Around the world, countries are undergoing transitions to democracy. Although democratic development varies, democratization always changes relations between business and government. In Mexico, for example, liberalization of elections expanded the opposition's representation in parliament, ending domination of the executive over legislation and policy. Now small businesses have new opportunities to make their voices heard.
In every country, there are differences in interests and goals within the business community. Small firms have different interests from large multinationals in areas such as labor relations, tax policy and health care. The degree to which business interests are fragmented based on policy issues, cronyism or other factors often indicates the degree of distortion in the underlying market economy.
One split divides firms dependent upon import protection from those engaged in international trade. In many countries, protectionism nurtures "hot-house industries" that cannot compete in world markets. The influence that bureaucrats enjoy here fosters corruption. The result is a form of state socialism whose major beneficiary is a well-connected business elite that excludes genuine entrepreneurs and their employees.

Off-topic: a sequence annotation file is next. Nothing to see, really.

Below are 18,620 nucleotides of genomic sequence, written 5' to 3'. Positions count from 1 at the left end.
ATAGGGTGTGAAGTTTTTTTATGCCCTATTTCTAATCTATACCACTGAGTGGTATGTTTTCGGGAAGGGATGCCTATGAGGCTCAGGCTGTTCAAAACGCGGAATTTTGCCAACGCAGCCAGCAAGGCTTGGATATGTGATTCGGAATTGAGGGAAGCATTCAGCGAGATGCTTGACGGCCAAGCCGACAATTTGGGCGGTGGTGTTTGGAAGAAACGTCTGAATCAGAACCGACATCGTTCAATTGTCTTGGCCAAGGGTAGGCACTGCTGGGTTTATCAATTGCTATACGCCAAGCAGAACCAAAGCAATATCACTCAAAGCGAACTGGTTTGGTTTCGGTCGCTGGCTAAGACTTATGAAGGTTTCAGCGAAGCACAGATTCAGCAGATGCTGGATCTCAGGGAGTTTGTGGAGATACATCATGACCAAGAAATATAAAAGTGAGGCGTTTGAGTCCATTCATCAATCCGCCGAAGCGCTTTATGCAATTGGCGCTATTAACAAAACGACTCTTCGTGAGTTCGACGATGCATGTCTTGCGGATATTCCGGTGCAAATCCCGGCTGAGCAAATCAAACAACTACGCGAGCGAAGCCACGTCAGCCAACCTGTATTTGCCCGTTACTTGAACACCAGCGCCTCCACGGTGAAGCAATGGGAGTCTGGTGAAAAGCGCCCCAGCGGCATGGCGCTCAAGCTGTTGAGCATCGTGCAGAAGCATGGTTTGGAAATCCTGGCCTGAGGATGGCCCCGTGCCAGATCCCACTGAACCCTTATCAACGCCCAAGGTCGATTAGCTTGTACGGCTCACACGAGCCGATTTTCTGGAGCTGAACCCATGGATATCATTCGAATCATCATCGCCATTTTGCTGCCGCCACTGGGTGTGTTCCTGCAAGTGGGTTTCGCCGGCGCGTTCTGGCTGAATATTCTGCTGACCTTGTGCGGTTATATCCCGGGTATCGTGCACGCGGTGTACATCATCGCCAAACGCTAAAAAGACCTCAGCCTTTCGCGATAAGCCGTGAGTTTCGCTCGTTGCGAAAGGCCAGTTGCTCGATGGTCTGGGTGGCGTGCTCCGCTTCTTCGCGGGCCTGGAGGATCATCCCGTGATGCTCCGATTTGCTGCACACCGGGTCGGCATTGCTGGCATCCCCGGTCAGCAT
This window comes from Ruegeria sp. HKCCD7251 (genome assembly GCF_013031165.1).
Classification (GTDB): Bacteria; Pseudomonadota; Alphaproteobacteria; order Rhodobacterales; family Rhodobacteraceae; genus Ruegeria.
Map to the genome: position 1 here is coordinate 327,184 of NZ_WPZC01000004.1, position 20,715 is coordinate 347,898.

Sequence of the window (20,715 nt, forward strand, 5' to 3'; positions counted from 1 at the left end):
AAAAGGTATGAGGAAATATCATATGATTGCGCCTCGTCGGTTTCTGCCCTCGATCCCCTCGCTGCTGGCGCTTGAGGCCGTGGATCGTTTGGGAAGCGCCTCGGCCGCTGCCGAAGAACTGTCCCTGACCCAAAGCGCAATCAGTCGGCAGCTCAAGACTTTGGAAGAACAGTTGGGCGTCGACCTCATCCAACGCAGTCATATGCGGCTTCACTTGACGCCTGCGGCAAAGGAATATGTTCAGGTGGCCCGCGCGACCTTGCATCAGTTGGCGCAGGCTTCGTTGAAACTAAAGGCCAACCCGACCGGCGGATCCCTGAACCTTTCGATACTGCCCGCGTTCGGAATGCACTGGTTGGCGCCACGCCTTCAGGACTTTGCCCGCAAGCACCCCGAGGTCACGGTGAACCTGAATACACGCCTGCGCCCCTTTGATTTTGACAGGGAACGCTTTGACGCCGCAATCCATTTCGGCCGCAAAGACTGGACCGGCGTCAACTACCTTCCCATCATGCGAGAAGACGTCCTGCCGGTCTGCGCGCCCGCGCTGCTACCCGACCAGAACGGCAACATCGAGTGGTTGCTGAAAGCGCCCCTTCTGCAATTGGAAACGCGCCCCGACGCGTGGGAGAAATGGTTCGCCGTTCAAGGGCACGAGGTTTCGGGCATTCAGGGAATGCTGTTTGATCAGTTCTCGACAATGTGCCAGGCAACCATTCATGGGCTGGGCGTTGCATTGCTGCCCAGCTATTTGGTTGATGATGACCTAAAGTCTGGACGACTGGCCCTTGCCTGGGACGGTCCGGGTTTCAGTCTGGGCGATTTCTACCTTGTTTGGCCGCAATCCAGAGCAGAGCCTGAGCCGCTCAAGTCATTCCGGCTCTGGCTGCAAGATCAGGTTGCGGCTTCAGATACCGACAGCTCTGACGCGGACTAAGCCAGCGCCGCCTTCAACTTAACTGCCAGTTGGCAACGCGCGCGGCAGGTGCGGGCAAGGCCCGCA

Major differences also divide firms that remain publicly owned from those privatized, as well as from those always private. Public sector firms have incentives to lobby for subsidies, protection and cheap credit. They use their work forces to stall reform. Conversely, private firms tend to support a more open and competitive economy and society.